Nourishing, hearty and full of flavor, ramen noodle soup is the classic comfort food enjoyed the world over. Originating in China, many historians believe the popular noodle dish was brought to Japan in the 19th century, where it gained popularity as a type of street food.

Ramen typically includes five main ingredients: noodles (men), broth (dashi) sauce (tare), ingredients (such as vegetables, eggs or meat) and oil or fat. These five components can be adapted in any number of ways to create uniquely delicious dishes, making it a perfect recipe to try at home.


If you have time (and a pasta machine), you can even try making your own ramen noodles from scratch, although this can be quite labor intensive and time-consuming. For more consistent results, store-bought noodles can be used in a pinch, but noodles purchased from a dedicated ramen online store are likely to be of better quality.

All varieties of ramen (whether store-bought, restaurant or homemade) include salt, water, wheat flour and kansui, an alkaline mineral used to give ramen noodles their distinctive chewy texture and golden color.

Broth and Sauce

Soup stock or dashi is typically made from a combination of ingredients like konbu (edible kelp), meat and vegetables. Soups come in a variety of colors and flavors, including clear soups (chintan) or cloudy “white soup” broths.

A concentrated meat, fish or vegetable extract (tare) is used to add depth and flavor to the soup by way of umami, the salty-sweet taste found in many Japanese dishes. The names of ramen dishes often include the kind of tare used, for example shoyu ramen (soy sauce).


While there is no definitive list of ingredients, there are a few items frequently used to add texture and flavor to ramen. For vegetables, bean sprouts, spinach, mushrooms and corn are all popular choices. For protein, eggs, cubed or ground meat can be used.

For a plant-based option, you can also add firm or silken tofu. Other additions include menma (lacto-fermented bamboo) wontons (which can also be used as toppings), and for seasoning, herbs like mitsuba (a Japanese herb similar to parsley), miso or soy sauce.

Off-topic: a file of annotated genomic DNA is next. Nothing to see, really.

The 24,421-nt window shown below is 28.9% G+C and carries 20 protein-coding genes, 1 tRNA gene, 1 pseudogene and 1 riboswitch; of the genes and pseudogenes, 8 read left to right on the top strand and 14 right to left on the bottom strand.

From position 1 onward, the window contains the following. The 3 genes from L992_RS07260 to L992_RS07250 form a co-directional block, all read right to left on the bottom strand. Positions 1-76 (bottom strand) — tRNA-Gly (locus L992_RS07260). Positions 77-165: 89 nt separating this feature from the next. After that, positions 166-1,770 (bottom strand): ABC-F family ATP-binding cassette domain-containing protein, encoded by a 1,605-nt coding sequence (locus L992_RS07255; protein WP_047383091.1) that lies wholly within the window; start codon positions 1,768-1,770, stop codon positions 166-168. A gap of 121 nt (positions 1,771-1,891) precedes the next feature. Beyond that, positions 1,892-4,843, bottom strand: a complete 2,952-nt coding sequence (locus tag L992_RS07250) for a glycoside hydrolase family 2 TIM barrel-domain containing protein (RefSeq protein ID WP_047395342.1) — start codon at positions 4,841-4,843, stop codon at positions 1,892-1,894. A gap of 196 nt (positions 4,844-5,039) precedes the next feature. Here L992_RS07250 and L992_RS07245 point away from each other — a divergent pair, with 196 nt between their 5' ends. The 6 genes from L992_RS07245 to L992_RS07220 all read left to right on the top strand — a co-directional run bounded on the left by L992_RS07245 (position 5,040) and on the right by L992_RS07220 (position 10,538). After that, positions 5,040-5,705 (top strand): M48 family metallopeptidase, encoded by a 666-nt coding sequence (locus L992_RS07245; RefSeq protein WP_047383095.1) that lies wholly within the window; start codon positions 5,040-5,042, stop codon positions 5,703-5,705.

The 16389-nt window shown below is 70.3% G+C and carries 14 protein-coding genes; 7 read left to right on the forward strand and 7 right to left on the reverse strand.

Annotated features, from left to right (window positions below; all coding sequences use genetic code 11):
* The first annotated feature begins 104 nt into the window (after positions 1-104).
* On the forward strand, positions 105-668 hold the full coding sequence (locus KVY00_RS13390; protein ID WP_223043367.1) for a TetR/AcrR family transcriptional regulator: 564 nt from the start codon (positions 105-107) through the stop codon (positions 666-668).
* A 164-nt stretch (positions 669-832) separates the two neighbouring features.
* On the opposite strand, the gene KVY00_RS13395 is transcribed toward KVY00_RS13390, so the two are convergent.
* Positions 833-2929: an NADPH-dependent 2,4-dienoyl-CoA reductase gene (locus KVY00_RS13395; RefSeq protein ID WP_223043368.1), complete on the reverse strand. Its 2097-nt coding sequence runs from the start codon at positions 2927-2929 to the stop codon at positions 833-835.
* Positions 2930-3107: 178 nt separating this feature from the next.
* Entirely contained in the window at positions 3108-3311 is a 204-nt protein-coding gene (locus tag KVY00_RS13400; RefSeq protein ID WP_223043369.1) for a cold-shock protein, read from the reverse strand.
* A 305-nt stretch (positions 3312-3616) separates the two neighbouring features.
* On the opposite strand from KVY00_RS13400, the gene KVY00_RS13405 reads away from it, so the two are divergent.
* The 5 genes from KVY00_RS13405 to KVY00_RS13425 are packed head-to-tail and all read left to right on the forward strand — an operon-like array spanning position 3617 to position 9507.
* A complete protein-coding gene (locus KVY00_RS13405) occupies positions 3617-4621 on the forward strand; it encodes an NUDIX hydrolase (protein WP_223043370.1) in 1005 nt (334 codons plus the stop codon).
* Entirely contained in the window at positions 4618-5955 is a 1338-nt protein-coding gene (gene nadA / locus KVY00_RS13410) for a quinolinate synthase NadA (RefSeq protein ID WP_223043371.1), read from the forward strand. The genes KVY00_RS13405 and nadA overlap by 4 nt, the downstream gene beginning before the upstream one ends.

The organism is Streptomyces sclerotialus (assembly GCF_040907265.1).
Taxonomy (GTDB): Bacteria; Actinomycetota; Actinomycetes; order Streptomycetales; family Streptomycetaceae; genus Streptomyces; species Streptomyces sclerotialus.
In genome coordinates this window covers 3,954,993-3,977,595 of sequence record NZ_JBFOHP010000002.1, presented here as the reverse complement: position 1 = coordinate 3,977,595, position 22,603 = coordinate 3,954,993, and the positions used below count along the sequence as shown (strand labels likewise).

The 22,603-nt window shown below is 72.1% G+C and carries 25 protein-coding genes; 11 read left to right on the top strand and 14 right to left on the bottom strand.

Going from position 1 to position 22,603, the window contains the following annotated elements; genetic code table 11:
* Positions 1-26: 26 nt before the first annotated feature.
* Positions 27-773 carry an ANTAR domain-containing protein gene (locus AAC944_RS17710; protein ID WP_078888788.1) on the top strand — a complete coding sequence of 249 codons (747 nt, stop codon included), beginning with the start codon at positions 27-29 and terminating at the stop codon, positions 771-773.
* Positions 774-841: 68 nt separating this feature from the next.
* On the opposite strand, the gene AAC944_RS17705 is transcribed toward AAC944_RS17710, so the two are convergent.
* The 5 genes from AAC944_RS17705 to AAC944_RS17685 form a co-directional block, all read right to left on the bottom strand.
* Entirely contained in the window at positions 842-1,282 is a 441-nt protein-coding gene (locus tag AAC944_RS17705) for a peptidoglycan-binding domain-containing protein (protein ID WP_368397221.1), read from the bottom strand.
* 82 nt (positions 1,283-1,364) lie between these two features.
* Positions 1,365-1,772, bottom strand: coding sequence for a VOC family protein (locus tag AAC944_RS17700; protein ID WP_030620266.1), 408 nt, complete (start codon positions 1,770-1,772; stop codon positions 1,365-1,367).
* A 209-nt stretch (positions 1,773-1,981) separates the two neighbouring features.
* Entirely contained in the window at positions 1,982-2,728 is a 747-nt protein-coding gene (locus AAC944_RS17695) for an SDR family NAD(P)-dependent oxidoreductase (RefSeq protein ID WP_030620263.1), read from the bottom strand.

Toppings, Oils and Fats

Oils and fats are used on top as a kind of seal to add flavor and prevent the soup from cooling too quickly. Different types of oils include animal and vegetable fats or seasoning oils such as peanut, sesame or chili oil.


As a finishing touch, toppings like seaweed, ajitsuke tamago (marinated egg) or green onions can be used to dress the ramen and for additional texture, although it is recommended to add these sparingly, so as not to distract from the taste of the broth.

Ramen Alternatives

Besides the traditional soup dish, ramen can also be served without soup (mazemen), as dipping ramen (where the noodles are served separately from the sauce) or as hiyashi chuka, cold noodles mixed with salad and a dressing.

Besides mixing and matching ingredients to make your own ramen dish, there are also several dishes traditionally made across varying regions of Japan such as miso ramen from Akayu, Yamagata Prefecture, or sapporo ramen, made in Hokkaido.

Cooking Tips

While soup can be simmered, leave the noodles until last and cook in fresh boiling water before adding to the broth and stirring so that they separate. As the noodles cook, portion out the broth into bowls before draining.


Finally, add the noodles and toppings. To eat these, use chopsticks and a soup spoon (or renge), combining these with a little of the broth. Once you’re done, drink the remaining broth straight from the bowl.



Peggy has always loved cooking and trying new recipes. She loves the satisfaction of creating a dish that others will enjoy. She also enjoys the challenge of taking a dish and making it their own. Peggy grew up in a family that loved to cook and they have always been around food. Her mother was an excellent cook and their father was a BBQ master. Both of her parents taught her the importance of using fresh, quality ingredients. Peggy has carried these lesson into her own cooking. Peggy loves nature and spending time outdoors. She believes that this connection to nature helps her to create dishes that are not only delicious, but also beautiful.